As Oracle Open World 2008 is 1,5 week behind us, it is about time to finish up my posts on this subject - and get rid of my notes. So let's take a quick look on the sessions I didn't mention already.
David Peake introduced the "soon-to-come" APEX 3.2 release. The most important new feature (or maybe the only new feature) is the support for migrating Oracle Forms to APEX. He emphasized that there is no need from an Oracle support perspective to move from Forms to APEX. You should only go for this route if there is a sufficient business justification for it. A migration from Forms to APEX has to be considered as a real project, consisting of Analysis, Design, Convert, Post Migration, Acceptance and Training. The Forms2APEX toolkit is in no way a silver bullet. There will be a lot of handcraft involved to achieve acceptable results. Especially for more complex Forms you'll need a lot of effort to get similar functionality in APEX. Luckily the tool helps you to identify non converted code. Coming to a theatre near you at the end of 2009....
Inside the Oracle 11g Optimizer: Removing the mystery
A session somewhat out of the APEX scope, but nevertheless very interesting. The highlights of the new 11g optimizer stuff are:
- Full control over the execution plans, using SQL Plan Management (SPM). Using SPM, a change in an execution plan has to verified before it is actually used.
- Extended Optimizer Statistics to collect statistics over a group of columns.
- Improved Statistics Collection :
- AUTO_SAMPLE_SIZE - With the speed of 'estimate' (or even faster) you can get the quality of 'compute'.
- Incremental Global Statics for partitioned tables: global statistics are built from the partition statistics.
- Adaptive Cursor Sharing & Enhanced Bind Peeking: In version 10g and before an execution plan was determined by the initial value of a bind variable and the same execution plan is shared regardless the subsequent bind variables. But a select on emp 'where job=VP' returns only one row and will probably benefit of using an index on job. But if a select on emp 'where job=WORKER' returns 90% of the rows, the same execution plan is used. Starting from 11gR1 the same query can have more execution plans depending on the values of the bind variables. With Adaptive Cursor Sharing plans are shared when bind values are (more or less) the same and a new plan is generated when the binds are not equivalent.
Tom Kyte did a number of sessions that week and I visited two. In one of the sessions - the Oracle Develop keynote - Tom did a great ad for APEX. He called APEX the best Oracle tool around, next to SQL Developer and SQL Plus!
Tom told the audience about his experience on the questions raised on the asktom-site. He gets a lot of questions regarding the tuning of queries. Most of the time the response is "Why would you do that?". So often it is better not to tune the query, but tune the question (or the process)!
In his session about managing change Tom announced that the long awaited Online Application Upgrade will be part of 11gR2 (ofcourse with the regular disclaimers). Oracle showed this impressive feature already at OOW in 2006 (see my post about that here), and it will finally make it into the next release of 11g!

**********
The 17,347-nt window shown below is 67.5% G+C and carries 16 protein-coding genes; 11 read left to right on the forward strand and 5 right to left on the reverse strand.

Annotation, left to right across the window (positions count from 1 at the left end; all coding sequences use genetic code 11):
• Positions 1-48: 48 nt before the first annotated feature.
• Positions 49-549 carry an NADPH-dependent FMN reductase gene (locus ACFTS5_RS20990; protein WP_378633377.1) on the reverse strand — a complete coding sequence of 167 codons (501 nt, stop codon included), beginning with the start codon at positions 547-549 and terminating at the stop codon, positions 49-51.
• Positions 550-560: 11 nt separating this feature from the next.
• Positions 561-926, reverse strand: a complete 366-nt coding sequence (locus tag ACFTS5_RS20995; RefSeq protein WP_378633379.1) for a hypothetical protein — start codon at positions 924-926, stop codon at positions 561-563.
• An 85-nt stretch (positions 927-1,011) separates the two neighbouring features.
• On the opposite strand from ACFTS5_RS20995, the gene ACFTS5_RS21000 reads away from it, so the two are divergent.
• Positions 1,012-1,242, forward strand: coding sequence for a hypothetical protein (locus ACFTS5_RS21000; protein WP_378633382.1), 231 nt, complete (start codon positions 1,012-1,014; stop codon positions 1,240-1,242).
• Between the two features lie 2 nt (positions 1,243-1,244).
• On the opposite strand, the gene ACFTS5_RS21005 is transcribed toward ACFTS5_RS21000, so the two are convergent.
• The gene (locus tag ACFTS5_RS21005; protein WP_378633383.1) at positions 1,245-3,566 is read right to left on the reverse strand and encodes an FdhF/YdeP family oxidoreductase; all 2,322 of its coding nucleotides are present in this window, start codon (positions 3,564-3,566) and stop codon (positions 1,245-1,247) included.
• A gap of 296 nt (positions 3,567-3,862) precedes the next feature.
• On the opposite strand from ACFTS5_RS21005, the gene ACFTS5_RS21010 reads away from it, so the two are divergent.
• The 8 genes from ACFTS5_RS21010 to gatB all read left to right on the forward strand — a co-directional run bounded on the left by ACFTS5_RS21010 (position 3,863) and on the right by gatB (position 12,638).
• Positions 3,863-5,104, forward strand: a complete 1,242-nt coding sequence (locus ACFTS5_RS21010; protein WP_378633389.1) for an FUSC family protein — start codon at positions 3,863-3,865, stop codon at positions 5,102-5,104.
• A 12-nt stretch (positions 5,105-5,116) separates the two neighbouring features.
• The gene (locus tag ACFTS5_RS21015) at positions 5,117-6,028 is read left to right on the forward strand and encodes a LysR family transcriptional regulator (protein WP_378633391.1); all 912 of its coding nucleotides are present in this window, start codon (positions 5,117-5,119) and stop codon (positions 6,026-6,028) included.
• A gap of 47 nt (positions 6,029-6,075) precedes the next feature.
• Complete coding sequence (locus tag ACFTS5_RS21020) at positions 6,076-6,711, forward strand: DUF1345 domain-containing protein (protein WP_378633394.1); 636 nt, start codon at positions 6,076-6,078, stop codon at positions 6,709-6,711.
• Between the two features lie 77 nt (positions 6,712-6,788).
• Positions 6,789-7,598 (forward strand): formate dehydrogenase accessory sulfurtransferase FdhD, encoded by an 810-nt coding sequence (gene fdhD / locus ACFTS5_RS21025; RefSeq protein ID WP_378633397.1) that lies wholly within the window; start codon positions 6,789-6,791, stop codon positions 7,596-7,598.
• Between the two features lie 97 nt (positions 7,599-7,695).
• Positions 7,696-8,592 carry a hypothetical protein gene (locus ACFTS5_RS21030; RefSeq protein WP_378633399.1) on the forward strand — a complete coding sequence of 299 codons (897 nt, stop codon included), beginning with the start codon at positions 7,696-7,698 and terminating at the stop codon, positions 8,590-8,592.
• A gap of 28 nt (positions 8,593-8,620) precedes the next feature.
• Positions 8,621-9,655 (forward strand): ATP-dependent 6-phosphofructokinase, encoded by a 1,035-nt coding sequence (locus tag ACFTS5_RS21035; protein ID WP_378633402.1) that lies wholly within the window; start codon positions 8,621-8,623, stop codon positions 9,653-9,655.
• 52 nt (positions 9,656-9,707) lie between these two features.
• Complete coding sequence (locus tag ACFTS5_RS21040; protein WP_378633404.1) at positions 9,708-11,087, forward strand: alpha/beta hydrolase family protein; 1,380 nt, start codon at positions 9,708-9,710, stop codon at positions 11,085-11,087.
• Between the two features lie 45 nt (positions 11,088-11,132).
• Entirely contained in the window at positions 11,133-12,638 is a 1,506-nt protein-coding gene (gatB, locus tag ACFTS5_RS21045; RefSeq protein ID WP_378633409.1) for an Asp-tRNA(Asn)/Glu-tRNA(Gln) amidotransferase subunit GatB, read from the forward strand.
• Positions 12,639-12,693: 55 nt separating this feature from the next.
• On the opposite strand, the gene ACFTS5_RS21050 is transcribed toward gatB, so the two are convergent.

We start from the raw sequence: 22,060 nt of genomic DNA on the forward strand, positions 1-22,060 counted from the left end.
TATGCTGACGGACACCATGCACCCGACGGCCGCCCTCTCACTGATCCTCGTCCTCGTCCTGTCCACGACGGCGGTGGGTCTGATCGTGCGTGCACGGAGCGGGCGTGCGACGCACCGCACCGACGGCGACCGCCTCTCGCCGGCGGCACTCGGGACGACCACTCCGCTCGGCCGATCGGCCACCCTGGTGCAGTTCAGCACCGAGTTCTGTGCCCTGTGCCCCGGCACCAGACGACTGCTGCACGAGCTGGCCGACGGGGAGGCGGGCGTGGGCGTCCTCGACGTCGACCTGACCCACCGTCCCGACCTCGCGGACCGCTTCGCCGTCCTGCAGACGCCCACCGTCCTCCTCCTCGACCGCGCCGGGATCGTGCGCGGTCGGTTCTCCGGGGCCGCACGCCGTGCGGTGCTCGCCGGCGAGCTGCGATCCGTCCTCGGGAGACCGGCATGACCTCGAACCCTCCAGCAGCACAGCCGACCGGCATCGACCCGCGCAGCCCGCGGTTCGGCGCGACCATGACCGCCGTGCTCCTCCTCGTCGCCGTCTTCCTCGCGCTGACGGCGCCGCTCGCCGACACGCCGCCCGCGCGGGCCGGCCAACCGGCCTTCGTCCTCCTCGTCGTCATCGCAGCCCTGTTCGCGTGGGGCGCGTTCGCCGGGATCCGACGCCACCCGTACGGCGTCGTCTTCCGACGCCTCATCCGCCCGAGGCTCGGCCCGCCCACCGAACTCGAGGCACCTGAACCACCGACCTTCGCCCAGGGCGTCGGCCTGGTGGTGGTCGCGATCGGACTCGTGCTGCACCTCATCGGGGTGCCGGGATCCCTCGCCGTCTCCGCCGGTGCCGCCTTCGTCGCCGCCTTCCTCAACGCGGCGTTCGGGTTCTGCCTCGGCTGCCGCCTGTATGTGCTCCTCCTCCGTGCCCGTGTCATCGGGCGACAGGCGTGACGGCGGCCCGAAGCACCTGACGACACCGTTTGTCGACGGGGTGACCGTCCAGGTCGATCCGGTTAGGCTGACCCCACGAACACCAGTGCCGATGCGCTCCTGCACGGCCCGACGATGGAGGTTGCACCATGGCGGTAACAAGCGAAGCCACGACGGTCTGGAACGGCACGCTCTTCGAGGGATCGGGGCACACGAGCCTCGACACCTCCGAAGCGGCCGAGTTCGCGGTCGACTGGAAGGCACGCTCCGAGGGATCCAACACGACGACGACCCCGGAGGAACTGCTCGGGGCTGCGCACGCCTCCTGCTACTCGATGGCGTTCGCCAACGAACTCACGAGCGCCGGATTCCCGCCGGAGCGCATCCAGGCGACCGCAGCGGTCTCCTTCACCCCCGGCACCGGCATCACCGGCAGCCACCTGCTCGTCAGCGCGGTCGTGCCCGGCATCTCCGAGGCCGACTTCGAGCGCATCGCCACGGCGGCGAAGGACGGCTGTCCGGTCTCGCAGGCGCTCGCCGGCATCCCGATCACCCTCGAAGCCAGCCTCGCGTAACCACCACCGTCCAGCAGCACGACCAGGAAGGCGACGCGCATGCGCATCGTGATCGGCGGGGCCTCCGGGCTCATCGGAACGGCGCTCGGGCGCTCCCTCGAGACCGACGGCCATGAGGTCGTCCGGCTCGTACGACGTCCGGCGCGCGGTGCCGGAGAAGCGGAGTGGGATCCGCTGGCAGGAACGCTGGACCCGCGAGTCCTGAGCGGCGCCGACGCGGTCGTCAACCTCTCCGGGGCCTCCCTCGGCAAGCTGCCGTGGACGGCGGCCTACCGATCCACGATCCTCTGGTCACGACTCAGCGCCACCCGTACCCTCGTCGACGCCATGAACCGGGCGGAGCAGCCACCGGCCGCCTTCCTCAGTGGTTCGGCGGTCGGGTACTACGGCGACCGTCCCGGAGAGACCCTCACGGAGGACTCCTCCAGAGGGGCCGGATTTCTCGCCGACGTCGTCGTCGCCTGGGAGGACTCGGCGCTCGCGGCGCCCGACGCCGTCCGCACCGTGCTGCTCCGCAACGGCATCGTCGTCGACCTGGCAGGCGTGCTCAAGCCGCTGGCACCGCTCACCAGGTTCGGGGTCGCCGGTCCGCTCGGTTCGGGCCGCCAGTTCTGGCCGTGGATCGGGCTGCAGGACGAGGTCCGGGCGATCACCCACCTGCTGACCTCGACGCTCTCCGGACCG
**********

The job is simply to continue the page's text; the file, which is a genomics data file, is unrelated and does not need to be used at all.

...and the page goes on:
The power of the APEX Repository
Patrick Wolf did an impressive presentation - with beautiful pictures ànd sound - on the repository. You can use the repository not only to store the APEX-metadata, but you can use the data inside also for quality checks, documentation, sitemaps, application page flow, generic code, monitoring and modification - using an export file or (more dangerous) directly in the tables.
Building large commercial applications with APEX
The guys from PAETEC impressed the audience with their presentation on the APEX version of Pinnacle, their tool for Service Life Cycle Management. It is a large application consisting of around 800 tables and 2000 pages in 19 applications. They build it in 2 years with 20 developers. So who dares to say APEX is only for Excel or Access replacement?
They extensively use the APEX repository to generate information on the pages and did some advanced tweaking by modifying the arrays used for rendering, just before the page is painted. Using their own framework they emphasized the separation of layers: Presentation with no validation at all, business rules using views and triggers and the data. So a three tier model, but with all tiers in the database!
Building a Web 2.0 interface with APEX
– AJAX doesn't have to use XML, or be asynchronous
• Key concepts
– Start learning and using AJAX and JSON
– Progressively add functionality through templates
– Look for low hanging fruit
– Apex will us jQuery in version 4.0.
• Lessons learned
– Factor in time to build templates
– Always consider page loading performance.
To conclude, this year's OOW was again a huge event, and with lots of opportunities to attend good sessions, meet old friends and create new friends. Thanks to all who made this a unforgettable week!